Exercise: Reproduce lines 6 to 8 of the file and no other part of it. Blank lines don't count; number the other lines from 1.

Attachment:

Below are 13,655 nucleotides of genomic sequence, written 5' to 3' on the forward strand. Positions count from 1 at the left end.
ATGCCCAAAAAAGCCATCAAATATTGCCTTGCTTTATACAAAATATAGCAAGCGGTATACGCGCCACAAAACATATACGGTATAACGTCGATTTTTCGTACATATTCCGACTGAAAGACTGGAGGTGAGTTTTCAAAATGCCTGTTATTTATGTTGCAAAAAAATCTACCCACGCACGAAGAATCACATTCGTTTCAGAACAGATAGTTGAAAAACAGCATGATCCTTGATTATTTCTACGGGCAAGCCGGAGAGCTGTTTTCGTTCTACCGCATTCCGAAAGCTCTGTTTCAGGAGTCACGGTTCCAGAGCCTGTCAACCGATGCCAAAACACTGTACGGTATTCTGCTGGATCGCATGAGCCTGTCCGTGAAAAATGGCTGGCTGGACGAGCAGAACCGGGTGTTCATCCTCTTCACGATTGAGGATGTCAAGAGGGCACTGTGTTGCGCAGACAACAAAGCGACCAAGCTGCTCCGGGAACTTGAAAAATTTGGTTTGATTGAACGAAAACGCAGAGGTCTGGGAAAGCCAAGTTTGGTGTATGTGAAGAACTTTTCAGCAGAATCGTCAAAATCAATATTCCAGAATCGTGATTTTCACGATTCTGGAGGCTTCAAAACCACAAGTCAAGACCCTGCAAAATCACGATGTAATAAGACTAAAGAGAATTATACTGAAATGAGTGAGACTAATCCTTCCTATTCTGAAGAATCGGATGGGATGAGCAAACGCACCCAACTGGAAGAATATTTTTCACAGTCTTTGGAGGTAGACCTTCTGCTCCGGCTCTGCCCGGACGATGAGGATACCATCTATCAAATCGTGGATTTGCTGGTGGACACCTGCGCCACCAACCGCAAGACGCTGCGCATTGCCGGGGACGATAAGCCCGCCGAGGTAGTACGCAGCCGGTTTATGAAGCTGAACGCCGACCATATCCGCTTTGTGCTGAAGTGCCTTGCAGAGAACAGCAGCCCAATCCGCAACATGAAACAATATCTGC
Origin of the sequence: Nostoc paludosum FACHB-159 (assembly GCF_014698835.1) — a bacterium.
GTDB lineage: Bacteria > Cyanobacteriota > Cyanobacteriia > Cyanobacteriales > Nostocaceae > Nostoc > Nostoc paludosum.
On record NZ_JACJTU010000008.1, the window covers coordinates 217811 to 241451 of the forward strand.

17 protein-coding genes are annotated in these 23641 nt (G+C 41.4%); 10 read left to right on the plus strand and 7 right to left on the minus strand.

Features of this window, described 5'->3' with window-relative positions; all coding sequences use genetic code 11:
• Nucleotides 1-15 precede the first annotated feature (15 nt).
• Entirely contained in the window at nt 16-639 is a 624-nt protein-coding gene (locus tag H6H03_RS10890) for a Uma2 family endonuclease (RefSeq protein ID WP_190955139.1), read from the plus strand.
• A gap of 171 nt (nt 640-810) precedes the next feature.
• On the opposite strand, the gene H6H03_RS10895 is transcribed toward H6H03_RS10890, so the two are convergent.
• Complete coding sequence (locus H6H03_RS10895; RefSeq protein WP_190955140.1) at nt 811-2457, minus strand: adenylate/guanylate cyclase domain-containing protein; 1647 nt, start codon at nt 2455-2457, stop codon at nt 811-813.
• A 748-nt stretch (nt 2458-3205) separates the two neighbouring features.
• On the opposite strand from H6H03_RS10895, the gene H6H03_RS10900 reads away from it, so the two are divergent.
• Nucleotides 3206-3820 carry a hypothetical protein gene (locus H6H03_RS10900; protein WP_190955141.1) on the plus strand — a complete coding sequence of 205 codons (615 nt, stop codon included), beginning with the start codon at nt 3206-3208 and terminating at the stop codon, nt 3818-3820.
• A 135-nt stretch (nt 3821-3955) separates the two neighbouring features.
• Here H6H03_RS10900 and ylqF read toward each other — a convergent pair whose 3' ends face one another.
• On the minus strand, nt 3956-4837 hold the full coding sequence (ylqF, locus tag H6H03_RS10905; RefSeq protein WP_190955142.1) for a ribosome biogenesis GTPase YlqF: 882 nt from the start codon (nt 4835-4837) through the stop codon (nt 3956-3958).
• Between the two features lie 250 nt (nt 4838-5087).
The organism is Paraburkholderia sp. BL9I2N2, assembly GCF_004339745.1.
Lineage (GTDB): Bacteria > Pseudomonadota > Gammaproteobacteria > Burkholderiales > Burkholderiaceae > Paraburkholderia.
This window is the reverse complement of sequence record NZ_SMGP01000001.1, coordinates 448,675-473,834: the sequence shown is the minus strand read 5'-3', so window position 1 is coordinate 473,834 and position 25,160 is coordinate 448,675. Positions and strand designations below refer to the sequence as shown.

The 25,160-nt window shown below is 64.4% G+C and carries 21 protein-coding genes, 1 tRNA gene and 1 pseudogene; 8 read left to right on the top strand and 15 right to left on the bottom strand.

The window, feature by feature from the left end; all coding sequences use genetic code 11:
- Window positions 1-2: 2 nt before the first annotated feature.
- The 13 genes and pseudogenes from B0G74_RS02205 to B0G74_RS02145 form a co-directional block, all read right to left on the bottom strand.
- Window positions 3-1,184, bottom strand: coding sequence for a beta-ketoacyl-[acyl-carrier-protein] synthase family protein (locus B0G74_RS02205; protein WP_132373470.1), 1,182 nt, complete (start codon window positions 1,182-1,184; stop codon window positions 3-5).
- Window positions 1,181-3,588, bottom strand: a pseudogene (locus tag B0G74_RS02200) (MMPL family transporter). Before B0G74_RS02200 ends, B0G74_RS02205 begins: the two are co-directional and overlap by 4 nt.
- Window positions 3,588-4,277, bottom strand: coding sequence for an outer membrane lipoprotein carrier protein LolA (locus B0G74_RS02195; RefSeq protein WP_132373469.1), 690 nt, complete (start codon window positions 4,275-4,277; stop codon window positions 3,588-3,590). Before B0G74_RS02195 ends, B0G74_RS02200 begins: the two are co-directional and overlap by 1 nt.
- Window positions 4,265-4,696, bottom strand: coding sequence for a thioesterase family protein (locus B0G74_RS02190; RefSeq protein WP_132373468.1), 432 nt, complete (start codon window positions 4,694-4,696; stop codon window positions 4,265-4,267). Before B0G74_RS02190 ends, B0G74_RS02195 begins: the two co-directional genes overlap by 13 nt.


17 protein-coding genes are annotated in these 23641 nt (G+C 41.4%); 10 read left to right on the plus strand and 7 right to left on the minus strand.

Features of this window, described 5'->3' with window-relative positions; all coding sequences use genetic code 11:
• Nucleotides 1-15 precede the first annotated feature (15 nt).